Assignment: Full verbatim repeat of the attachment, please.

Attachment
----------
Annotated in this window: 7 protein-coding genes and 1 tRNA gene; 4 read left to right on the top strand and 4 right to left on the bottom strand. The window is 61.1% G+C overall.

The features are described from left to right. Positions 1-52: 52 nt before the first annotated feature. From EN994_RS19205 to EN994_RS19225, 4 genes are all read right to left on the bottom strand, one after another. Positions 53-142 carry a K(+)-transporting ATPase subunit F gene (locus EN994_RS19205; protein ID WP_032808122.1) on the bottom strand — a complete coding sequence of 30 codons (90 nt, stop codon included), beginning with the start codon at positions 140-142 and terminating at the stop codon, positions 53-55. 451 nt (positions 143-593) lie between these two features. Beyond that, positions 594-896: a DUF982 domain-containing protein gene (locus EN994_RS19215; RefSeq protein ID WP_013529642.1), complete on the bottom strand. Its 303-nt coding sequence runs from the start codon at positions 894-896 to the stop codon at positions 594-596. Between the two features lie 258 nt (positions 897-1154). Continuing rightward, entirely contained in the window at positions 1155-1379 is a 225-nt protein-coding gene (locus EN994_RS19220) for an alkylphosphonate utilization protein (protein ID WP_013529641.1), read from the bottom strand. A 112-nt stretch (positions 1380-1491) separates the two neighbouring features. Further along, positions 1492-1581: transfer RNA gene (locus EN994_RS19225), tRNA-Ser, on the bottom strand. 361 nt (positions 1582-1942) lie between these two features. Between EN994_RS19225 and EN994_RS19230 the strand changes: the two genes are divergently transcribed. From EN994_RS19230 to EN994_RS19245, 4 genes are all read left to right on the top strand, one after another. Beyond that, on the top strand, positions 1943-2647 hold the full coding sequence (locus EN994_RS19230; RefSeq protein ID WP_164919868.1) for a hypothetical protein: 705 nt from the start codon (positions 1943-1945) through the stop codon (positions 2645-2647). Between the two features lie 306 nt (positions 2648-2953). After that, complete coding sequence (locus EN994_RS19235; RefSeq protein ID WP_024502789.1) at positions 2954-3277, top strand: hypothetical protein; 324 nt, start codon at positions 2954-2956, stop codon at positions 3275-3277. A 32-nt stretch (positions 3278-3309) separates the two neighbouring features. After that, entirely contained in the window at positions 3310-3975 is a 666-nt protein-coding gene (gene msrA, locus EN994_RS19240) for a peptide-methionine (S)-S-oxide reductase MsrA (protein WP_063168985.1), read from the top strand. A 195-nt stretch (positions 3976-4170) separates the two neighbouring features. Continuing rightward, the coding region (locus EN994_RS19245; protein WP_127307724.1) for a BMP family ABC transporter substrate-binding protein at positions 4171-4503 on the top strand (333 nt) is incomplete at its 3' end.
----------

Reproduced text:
Annotated in this window: 7 protein-coding genes and 1 tRNA gene; 4 read left to right on the top strand and 4 right to left on the bottom strand. The window is 61.1% G+C overall.

The features are described from left to right. Positions 1-52: 52 nt before the first annotated feature. From EN994_RS19205 to EN994_RS19225, 4 genes are all read right to left on the bottom strand, one after another. Positions 53-142 carry a K(+)-transporting ATPase subunit F gene (locus EN994_RS19205; protein ID WP_032808122.1) on the bottom strand — a complete coding sequence of 30 codons (90 nt, stop codon included), beginning with the start codon at positions 140-142 and terminating at the stop codon, positions 53-55. 451 nt (positions 143-593) lie between these two features. Beyond that, positions 594-896: a DUF982 domain-containing protein gene (locus EN994_RS19215; RefSeq protein ID WP_013529642.1), complete on the bottom strand. Its 303-nt coding sequence runs from the start codon at positions 894-896 to the stop codon at positions 594-596. Between the two features lie 258 nt (positions 897-1154). Continuing rightward, entirely contained in the window at positions 1155-1379 is a 225-nt protein-coding gene (locus EN994_RS19220) for an alkylphosphonate utilization protein (protein ID WP_013529641.1), read from the bottom strand. A 112-nt stretch (positions 1380-1491) separates the two neighbouring features. Further along, positions 1492-1581: transfer RNA gene (locus EN994_RS19225), tRNA-Ser, on the bottom strand. 361 nt (positions 1582-1942) lie between these two features. Between EN994_RS19225 and EN994_RS19230 the strand changes: the two genes are divergently transcribed. From EN994_RS19230 to EN994_RS19245, 4 genes are all read left to right on the top strand, one after another. Beyond that, on the top strand, positions 1943-2647 hold the full coding sequence (locus EN994_RS19230; RefSeq protein ID WP_164919868.1) for a hypothetical protein: 705 nt from the start codon (positions 1943-1945) through the stop codon (positions 2645-2647). Between the two features lie 306 nt (positions 2648-2953). After that, complete coding sequence (locus EN994_RS19235; RefSeq protein ID WP_024502789.1) at positions 2954-3277, top strand: hypothetical protein; 324 nt, start codon at positions 2954-2956, stop codon at positions 3275-3277. A 32-nt stretch (positions 3278-3309) separates the two neighbouring features. After that, entirely contained in the window at positions 3310-3975 is a 666-nt protein-coding gene (gene msrA, locus EN994_RS19240) for a peptide-methionine (S)-S-oxide reductase MsrA (protein WP_063168985.1), read from the top strand. A 195-nt stretch (positions 3976-4170) separates the two neighbouring features. Continuing rightward, the coding region (locus EN994_RS19245; protein WP_127307724.1) for a BMP family ABC transporter substrate-binding protein at positions 4171-4503 on the top strand (333 nt) is incomplete at its 3' end.